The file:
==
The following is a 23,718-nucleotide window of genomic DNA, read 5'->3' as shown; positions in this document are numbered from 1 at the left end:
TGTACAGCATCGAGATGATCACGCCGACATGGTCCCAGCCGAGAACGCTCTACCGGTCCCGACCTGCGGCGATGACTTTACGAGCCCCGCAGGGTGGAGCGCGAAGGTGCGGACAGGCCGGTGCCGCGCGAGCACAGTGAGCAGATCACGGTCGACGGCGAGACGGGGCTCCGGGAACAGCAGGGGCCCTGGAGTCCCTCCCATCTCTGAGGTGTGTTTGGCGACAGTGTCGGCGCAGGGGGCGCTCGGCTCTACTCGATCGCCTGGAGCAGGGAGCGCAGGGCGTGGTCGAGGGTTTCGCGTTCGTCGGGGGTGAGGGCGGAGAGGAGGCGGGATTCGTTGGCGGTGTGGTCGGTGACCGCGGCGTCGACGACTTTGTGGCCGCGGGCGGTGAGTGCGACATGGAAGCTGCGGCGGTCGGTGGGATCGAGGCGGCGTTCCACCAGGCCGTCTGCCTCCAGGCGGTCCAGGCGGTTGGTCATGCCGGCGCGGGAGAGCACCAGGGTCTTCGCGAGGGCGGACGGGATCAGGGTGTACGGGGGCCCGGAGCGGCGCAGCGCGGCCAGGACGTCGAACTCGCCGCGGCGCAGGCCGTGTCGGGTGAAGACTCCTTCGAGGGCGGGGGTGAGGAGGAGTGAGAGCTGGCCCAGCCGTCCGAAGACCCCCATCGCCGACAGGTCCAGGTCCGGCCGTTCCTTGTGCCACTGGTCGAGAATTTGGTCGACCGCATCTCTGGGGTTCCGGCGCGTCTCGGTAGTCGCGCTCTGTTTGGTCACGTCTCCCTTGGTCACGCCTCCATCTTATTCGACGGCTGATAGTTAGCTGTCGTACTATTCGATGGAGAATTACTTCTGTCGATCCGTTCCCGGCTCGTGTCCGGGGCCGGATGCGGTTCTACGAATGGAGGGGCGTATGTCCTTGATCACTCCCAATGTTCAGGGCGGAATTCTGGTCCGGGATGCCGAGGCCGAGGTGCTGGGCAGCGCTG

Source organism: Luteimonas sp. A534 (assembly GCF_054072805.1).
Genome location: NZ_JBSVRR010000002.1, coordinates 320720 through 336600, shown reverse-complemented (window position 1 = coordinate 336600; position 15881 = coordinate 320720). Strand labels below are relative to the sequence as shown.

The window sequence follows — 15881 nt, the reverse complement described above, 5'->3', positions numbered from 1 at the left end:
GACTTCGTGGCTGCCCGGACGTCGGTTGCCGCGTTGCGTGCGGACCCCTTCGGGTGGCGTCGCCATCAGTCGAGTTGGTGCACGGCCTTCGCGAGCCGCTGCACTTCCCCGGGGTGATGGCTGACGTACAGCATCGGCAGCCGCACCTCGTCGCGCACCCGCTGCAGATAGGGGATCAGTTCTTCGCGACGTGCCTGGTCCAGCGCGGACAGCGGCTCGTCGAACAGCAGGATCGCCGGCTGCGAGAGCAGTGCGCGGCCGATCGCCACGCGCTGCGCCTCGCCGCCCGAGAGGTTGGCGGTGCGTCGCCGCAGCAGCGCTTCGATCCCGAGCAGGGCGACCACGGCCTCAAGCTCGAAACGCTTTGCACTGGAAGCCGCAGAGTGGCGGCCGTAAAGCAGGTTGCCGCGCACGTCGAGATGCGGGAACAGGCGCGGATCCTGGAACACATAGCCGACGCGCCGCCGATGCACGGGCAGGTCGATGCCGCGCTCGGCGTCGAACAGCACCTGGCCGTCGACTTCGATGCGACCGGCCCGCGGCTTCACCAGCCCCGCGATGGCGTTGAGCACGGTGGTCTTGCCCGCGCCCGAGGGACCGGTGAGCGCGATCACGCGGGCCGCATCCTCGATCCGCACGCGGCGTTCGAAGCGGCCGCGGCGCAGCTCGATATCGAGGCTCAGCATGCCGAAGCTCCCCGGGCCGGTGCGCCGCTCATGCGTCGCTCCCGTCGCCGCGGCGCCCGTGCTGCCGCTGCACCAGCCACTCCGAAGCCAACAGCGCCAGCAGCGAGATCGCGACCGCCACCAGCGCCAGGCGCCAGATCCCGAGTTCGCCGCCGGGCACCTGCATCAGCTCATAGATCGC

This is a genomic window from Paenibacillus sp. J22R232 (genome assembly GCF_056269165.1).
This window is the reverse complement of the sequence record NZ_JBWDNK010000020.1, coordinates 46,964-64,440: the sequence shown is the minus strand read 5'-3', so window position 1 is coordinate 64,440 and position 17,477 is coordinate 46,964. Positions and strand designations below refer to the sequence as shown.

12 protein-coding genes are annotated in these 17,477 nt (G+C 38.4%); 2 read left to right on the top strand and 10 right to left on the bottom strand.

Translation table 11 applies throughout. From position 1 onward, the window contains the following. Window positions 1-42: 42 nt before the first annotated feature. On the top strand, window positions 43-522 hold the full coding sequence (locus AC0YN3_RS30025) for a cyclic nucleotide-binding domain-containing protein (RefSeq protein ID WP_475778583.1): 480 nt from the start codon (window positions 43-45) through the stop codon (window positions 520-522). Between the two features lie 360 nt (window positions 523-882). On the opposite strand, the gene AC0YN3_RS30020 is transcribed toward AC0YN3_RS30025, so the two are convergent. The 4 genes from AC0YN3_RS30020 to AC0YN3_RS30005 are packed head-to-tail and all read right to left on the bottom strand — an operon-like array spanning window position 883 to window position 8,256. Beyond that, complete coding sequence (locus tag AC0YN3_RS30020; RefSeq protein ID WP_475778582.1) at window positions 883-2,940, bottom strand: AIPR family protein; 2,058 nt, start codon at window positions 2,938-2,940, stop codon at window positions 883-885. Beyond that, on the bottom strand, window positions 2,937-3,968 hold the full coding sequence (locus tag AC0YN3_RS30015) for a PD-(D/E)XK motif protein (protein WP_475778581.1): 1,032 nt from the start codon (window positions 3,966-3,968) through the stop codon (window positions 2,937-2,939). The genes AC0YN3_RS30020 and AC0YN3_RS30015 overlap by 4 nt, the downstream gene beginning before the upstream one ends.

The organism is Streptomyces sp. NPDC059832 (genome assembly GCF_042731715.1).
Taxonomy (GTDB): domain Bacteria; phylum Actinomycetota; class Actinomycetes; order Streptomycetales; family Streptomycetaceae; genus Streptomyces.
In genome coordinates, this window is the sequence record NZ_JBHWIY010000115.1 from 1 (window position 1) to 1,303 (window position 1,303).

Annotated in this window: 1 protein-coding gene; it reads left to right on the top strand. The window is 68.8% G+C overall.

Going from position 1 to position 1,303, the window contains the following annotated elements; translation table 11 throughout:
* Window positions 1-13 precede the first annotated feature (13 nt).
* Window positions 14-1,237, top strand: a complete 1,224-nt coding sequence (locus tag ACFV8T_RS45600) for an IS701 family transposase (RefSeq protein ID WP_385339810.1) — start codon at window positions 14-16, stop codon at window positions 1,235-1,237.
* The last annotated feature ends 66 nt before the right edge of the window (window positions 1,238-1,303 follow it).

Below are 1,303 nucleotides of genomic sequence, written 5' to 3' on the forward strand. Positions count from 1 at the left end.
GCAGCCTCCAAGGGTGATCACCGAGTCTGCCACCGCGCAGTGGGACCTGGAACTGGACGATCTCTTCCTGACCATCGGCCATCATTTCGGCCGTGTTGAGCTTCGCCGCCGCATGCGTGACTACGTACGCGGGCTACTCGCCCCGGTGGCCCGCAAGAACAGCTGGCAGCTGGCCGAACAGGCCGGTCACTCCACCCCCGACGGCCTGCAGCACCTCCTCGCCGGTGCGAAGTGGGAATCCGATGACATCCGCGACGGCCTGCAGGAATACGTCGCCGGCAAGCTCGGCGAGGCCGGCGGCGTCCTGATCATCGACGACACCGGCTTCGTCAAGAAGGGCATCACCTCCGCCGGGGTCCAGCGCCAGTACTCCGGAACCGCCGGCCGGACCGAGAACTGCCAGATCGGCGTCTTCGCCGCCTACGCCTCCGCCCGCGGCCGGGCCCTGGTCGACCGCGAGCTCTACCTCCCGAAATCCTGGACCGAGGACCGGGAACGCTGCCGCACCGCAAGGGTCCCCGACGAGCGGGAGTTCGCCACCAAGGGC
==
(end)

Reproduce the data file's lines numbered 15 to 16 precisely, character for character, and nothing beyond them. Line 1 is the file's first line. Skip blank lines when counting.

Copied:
Going from position 1 to position 1,303, the window contains the following annotated elements; translation table 11 throughout:
* Window positions 1-13 precede the first annotated feature (13 nt).